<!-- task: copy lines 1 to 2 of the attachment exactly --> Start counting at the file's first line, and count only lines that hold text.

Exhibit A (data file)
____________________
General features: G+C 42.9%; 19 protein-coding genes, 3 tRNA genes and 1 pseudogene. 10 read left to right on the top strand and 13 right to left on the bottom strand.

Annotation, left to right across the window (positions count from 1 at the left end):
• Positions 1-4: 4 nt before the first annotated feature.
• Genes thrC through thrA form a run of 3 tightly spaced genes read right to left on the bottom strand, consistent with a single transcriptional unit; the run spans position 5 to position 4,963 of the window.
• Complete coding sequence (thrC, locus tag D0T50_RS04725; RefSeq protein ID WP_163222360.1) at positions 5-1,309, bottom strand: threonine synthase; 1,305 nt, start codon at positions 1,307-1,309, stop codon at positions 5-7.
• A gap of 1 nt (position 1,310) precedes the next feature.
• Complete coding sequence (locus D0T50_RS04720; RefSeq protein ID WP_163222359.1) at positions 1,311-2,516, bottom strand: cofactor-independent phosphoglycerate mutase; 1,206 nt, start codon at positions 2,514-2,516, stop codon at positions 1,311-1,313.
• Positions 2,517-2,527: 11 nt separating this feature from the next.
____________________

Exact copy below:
General features: G+C 42.9%; 19 protein-coding genes, 3 tRNA genes and 1 pseudogene. 10 read left to right on the top strand and 13 right to left on the bottom strand.

Annotation, left to right across the window (positions count from 1 at the left end):